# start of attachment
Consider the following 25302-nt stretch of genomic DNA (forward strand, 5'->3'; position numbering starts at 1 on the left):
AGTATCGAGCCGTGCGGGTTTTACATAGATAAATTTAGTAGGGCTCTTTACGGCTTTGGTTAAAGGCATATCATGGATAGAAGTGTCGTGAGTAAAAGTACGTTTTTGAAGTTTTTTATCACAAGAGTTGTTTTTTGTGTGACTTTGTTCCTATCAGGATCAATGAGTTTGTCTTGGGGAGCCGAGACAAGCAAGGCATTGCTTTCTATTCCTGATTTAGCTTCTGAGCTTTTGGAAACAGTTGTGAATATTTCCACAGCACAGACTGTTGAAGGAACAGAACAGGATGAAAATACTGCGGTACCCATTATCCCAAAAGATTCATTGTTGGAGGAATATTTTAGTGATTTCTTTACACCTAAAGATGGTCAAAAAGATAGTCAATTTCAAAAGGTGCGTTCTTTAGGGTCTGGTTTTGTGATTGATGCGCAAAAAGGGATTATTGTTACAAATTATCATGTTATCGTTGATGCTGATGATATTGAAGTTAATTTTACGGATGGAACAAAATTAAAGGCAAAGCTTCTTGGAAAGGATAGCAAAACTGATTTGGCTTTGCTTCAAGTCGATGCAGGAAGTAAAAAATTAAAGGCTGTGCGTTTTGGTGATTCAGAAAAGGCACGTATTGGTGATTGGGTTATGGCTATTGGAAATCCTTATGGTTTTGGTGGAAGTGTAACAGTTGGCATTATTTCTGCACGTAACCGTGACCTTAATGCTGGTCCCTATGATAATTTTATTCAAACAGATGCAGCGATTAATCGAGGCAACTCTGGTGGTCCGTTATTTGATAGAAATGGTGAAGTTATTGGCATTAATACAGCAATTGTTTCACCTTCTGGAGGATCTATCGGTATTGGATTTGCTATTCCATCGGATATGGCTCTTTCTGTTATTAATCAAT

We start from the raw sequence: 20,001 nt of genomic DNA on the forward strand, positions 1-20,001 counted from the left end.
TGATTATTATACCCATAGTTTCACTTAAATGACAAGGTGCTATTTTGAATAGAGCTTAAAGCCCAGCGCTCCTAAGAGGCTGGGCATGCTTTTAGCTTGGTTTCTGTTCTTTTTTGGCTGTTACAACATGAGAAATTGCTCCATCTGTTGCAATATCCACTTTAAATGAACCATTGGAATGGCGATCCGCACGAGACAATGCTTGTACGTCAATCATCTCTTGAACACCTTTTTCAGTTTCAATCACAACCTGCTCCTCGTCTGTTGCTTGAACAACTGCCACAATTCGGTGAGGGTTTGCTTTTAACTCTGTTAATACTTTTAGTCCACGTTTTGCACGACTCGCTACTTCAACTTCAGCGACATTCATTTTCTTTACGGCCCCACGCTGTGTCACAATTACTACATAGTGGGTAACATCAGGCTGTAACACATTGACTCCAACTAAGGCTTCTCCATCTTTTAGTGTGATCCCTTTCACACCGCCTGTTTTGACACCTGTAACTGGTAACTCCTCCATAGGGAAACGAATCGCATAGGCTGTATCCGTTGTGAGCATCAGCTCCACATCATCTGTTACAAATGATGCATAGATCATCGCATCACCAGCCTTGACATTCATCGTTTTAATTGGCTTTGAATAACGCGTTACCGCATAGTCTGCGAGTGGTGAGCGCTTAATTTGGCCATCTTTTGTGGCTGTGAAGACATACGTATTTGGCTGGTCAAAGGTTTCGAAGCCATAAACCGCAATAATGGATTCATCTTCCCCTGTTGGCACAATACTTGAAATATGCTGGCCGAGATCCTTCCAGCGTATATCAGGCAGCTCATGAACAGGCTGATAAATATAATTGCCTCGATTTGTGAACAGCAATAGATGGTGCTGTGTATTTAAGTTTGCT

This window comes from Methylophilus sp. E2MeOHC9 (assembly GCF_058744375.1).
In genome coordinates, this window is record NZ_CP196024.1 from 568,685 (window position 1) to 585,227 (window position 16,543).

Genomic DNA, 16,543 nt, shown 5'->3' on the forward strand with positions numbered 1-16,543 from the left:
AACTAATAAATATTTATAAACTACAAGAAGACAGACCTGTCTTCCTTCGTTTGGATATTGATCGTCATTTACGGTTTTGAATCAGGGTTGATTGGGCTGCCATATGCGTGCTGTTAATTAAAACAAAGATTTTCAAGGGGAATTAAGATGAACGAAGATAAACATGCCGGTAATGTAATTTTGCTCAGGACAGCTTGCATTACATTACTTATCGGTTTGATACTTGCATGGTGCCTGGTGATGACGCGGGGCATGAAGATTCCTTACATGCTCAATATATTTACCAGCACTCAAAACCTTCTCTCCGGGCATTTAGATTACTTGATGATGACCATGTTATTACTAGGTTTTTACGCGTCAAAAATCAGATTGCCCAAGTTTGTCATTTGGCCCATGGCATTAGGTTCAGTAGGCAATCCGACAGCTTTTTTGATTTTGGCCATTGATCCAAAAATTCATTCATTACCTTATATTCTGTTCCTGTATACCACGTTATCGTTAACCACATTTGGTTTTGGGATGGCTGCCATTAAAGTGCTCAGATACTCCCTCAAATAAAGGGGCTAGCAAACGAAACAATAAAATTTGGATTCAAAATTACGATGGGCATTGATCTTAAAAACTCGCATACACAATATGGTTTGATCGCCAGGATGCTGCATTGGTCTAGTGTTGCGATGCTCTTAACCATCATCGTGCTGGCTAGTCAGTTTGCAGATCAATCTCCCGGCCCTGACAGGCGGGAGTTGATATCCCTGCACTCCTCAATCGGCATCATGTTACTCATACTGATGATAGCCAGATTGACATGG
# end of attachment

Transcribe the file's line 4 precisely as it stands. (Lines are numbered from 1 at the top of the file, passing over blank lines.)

TGATTATTATACCCATAGTTTCACTTAAATGACAAGGTGCTATTTTGAATAGAGCTTAAAGCCCAGCGCTCCTAAGAGGCTGGGCATGCTTTTAGCTTGGTTTCTGTTCTTTTTTGGCTGTTACAACATGAGAAATTGCTCCATCTGTTGCAATATCCACTTTAAATGAACCATTGGAATGGCGATCCGCACGAGACAATGCTTGTACGTCAATCATCTCTTGAACACCTTTTTCAGTTTCAATCACAACCTGCTCCTCGTCTGTTGCTTGAACAACTGCCACAATTCGGTGAGGGTTTGCTTTTAACTCTGTTAATACTTTTAGTCCACGTTTTGCACGACTCGCTACTTCAACTTCAGCGACATTCATTTTCTTTACGGCCCCACGCTGTGTCACAATTACTACATAGTGGGTAACATCAGGCTGTAACACATTGACTCCAACTAAGGCTTCTCCATCTTTTAGTGTGATCCCTTTCACACCGCCTGTTTTGACACCTGTAACTGGTAACTCCTCCATAGGGAAACGAATCGCATAGGCTGTATCCGTTGTGAGCATCAGCTCCACATCATCTGTTACAAATGATGCATAGATCATCGCATCACCAGCCTTGACATTCATCGTTTTAATTGGCTTTGAATAACGCGTTACCGCATAGTCTGCGAGTGGTGAGCGCTTAATTTGGCCATCTTTTGTGGCTGTGAAGACATACGTATTTGGCTGGTCAAAGGTTTCGAAGCCATAAACCGCAATAATGGATTCATCTTCCCCTGTTGGCACAATACTTGAAATATGCTGGCCGAGATCCTTCCAGCGTATATCAGGCAGCTCATGAACAGGCTGATAAATATAATTGCCTCGATTTGTGAACAGCAATAGATGGTGCTGTGTATTTAAGTTTGCT